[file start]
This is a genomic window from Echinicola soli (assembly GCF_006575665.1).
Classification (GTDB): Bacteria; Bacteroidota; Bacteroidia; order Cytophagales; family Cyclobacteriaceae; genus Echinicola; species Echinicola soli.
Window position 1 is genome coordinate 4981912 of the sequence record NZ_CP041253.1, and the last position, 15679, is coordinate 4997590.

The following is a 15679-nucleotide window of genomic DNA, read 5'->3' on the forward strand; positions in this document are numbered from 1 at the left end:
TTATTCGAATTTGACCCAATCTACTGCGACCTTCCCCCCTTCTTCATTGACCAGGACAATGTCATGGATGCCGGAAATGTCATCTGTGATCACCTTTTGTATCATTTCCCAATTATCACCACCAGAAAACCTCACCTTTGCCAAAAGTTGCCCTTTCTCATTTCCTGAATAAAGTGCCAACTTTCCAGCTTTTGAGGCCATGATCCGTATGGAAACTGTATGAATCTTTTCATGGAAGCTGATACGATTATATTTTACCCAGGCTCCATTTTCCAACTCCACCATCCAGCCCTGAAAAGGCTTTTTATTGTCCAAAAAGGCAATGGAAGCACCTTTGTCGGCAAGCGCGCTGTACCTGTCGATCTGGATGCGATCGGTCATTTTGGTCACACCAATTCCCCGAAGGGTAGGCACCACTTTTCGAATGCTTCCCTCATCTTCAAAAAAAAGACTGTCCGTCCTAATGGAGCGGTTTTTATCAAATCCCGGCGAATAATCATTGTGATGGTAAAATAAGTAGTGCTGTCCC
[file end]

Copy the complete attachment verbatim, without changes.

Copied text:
This is a genomic window from Echinicola soli (assembly GCF_006575665.1).
Classification (GTDB): Bacteria; Bacteroidota; Bacteroidia; order Cytophagales; family Cyclobacteriaceae; genus Echinicola; species Echinicola soli.
Window position 1 is genome coordinate 4981912 of the sequence record NZ_CP041253.1, and the last position, 15679, is coordinate 4997590.

The following is a 15679-nucleotide window of genomic DNA, read 5'->3' on the forward strand; positions in this document are numbered from 1 at the left end:
TTATTCGAATTTGACCCAATCTACTGCGACCTTCCCCCCTTCTTCATTGACCAGGACAATGTCATGGATGCCGGAAATGTCATCTGTGATCACCTTTTGTATCATTTCCCAATTATCACCACCAGAAAACCTCACCTTTGCCAAAAGTTGCCCTTTCTCATTTCCTGAATAAAGTGCCAACTTTCCAGCTTTTGAGGCCATGATCCGTATGGAAACTGTATGAATCTTTTCATGGAAGCTGATACGATTATATTTTACCCAGGCTCCATTTTCCAACTCCACCATCCAGCCCTGAAAAGGCTTTTTATTGTCCAAAAAGGCAATGGAAGCACCTTTGTCGGCAAGCGCGCTGTACCTGTCGATCTGGATGCGATCGGTCATTTTGGTCACACCAATTCCCCGAAGGGTAGGCACCACTTTTCGAATGCTTCCCTCATCTTCAAAAAAAAGACTGTCCGTCCTAATGGAGCGGTTTTTATCAAATCCCGGCGAATAATCATTGTGATGGTAAAATAAGTAGTGCTGTCCC